Trans-Athleticism

I was reading the article assigned to our class this week by Matzner and Costa regarding the sao braphet song and how they were marginalized within the Thai community. One point that I found incredibly interesting was the fact that any sao braphet song were unable to join the National volleyball team due to the fact that it not only make the other team members uncomfortable, but that it would ruin Thailand’s reputation in the sport. This got me thinking about the Olympics, and its stance on gender variance.

I found the following article on MSNBC:

http://nbcsports.msnbc.com/id/10809648/

It pertains to the 2008 Olympics and the possibility of having the first ever Trans-athlete official compete. The article follows Kristen Worley, a female Canadian cyclist, vying for a spot at the 2008 summer Olympics in Beijing. Though Kristen was born male, she had transitioned to female and lived most of her adult life as a woman. Unfortunately I could not find any follow-up information regarding her actually making the team, so it appears that she was not the first “out” Olympic trans-athlete.

Regardless, I was amazed to learn that only as recently as 2006 were the Olympic rules changed to accept those athletes identifying as Trans. I thought to myself “Wow– what a wonderful thing!” However, there are strict stipulations that require the athlete be 2 years “post op” and that they legally be identified as their preferred gender by their home country, not so easy for some. So with these rules come requirements that not all gender variant people are willing to do; two steps forward one step back.

The article goes on to site Mianne Bagger, the first nationally recognized trans female golfer. Though her work has been acknowledged as an inspiration to many, she notes that she simply wants to be recognized as a good golfer, not as a transsexual. The article mentions that she gets more interviews because of her transexualism, than for her sport.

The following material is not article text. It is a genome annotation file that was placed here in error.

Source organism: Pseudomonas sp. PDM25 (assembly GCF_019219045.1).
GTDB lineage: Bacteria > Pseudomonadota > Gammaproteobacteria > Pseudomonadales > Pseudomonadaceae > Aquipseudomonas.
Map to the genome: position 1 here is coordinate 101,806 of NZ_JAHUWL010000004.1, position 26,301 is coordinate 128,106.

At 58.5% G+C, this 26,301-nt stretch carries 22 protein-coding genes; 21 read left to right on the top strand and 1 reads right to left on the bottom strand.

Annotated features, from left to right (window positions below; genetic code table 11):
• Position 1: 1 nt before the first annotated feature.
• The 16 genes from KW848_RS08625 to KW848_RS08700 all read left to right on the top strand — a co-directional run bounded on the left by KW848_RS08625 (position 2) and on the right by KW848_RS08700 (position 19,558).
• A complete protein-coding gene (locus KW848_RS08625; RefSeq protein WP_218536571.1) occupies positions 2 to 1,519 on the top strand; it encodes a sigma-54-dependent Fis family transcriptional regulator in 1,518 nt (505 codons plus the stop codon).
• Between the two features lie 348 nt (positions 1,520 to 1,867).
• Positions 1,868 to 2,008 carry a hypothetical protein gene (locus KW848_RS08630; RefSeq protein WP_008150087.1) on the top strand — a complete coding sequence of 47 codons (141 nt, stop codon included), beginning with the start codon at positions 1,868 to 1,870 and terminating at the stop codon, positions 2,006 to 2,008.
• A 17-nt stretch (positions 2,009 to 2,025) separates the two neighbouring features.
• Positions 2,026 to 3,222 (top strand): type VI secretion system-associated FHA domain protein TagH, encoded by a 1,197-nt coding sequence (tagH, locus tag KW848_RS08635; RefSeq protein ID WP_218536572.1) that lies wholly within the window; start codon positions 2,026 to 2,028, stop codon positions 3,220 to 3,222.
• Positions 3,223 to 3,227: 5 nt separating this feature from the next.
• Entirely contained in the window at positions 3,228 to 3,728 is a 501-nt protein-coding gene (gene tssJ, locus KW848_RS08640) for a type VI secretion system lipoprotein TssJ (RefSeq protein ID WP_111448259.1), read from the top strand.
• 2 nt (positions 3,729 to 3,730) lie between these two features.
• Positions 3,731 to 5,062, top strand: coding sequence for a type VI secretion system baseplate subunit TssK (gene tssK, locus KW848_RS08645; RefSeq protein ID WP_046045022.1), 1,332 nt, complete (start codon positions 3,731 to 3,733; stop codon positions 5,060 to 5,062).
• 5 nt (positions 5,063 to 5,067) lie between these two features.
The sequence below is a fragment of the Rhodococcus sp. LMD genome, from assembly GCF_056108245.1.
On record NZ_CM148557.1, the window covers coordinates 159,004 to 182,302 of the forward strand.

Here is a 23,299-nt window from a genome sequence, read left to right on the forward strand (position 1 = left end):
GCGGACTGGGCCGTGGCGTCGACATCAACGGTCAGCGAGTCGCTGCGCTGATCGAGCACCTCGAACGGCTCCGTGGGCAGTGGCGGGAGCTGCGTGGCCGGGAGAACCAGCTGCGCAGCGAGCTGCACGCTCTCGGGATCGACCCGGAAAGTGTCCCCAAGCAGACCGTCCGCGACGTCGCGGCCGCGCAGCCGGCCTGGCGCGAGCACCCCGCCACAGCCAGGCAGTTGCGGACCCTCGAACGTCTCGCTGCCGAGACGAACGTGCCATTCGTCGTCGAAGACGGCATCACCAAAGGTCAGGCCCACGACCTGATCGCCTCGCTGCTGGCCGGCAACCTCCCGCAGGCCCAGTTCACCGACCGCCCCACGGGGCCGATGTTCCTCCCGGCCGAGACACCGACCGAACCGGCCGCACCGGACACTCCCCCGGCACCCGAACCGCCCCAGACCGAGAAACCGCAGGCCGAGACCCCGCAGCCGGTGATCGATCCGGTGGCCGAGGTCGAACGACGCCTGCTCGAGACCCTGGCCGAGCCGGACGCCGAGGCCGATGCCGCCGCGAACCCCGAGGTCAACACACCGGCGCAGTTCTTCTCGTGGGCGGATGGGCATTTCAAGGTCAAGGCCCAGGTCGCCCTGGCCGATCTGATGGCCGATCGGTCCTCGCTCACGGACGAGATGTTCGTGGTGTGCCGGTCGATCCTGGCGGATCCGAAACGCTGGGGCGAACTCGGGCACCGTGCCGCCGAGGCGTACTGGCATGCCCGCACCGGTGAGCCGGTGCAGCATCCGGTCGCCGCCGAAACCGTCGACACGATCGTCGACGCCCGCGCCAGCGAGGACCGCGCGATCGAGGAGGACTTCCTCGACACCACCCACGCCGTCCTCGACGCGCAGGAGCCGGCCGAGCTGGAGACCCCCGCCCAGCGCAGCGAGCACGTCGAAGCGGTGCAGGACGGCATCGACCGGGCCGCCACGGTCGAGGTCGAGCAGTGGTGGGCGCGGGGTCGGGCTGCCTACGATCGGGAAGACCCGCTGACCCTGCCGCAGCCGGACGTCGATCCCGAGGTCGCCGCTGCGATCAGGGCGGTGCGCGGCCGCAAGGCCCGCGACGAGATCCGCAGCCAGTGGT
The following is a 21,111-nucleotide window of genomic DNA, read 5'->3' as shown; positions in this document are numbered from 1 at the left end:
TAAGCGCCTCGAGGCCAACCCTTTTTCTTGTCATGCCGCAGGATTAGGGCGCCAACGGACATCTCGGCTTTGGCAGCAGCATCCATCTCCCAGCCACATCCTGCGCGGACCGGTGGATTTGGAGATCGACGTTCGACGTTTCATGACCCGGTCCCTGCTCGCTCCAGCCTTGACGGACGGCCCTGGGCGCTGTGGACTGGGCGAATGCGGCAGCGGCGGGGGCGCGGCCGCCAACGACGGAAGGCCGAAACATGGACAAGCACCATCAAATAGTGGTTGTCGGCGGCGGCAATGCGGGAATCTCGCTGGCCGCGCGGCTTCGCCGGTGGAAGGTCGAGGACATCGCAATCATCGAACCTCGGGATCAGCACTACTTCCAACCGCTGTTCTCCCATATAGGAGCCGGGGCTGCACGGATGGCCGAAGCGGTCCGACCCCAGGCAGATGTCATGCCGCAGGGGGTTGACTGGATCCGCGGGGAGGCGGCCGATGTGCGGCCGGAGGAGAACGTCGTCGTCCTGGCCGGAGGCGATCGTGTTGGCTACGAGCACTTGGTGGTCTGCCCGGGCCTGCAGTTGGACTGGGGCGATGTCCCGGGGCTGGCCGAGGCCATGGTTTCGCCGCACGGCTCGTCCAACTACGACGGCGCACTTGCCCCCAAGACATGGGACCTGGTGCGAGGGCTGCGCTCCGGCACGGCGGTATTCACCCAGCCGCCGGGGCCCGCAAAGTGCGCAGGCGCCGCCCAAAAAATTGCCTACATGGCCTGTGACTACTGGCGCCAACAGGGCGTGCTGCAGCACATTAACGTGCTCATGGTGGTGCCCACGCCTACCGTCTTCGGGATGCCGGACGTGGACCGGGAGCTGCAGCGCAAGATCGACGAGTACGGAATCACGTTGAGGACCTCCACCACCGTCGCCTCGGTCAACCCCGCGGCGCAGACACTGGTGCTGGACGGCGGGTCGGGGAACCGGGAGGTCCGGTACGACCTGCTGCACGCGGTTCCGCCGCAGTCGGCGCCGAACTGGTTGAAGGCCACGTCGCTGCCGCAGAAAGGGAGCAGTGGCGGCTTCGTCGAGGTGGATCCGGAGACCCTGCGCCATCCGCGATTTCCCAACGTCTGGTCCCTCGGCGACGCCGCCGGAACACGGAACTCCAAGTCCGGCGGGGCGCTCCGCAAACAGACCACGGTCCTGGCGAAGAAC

These new Olympic guidelines may very well stigmatize and ostracize the very group of athletes that they are trying to support. Worley makes mention later in the article that the fact that they (transsexuals) have to “admit” and prove their sex requires them to stand out, when other athletes are accepted for what they are known to be.

Other arguments in the article discuss whether a transsexual has an advantage over others in their sport. It is often thought that male-to-female trans-people are able to be bigger, stronger, and more muscular than the other female athletes they are competing with. Nothing could be further from the truth, notes the article, saying that the decline in testosterone wears down muscular tissue in the body. Also female-to-male trans-people will be fiercely observed to ensure that they are taking the appropriate amount of testosterone and not abusing it, as it is prohibited in Olympic athletes.

Over all it is a wonderful thing that the Olympics have made an acknowledgement and a statement that they will be open and accepting to trans-people. They do, however, need to acknowledge the fact that not all gender variant people are the same and that the regulations should be less harsh.

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One response to “Trans-Athleticism

  1. I read about a trans volleyball team in Thailand that dominated men volleyball teams and would travel all around the country. They were resepected by the teams that they played and by the fans but the National team committe would not admit any of the trans players. The National teams committee’s excuse was that they thought the trans players would damaging to the sport and did not want to alienate fans. I thought that was incredible in a country that seems to be so accepting. Also it is not as if this team is any old team, they beat all the best male teams in Thailand. I really enjoyed this blog and especially as a fellow athlete .

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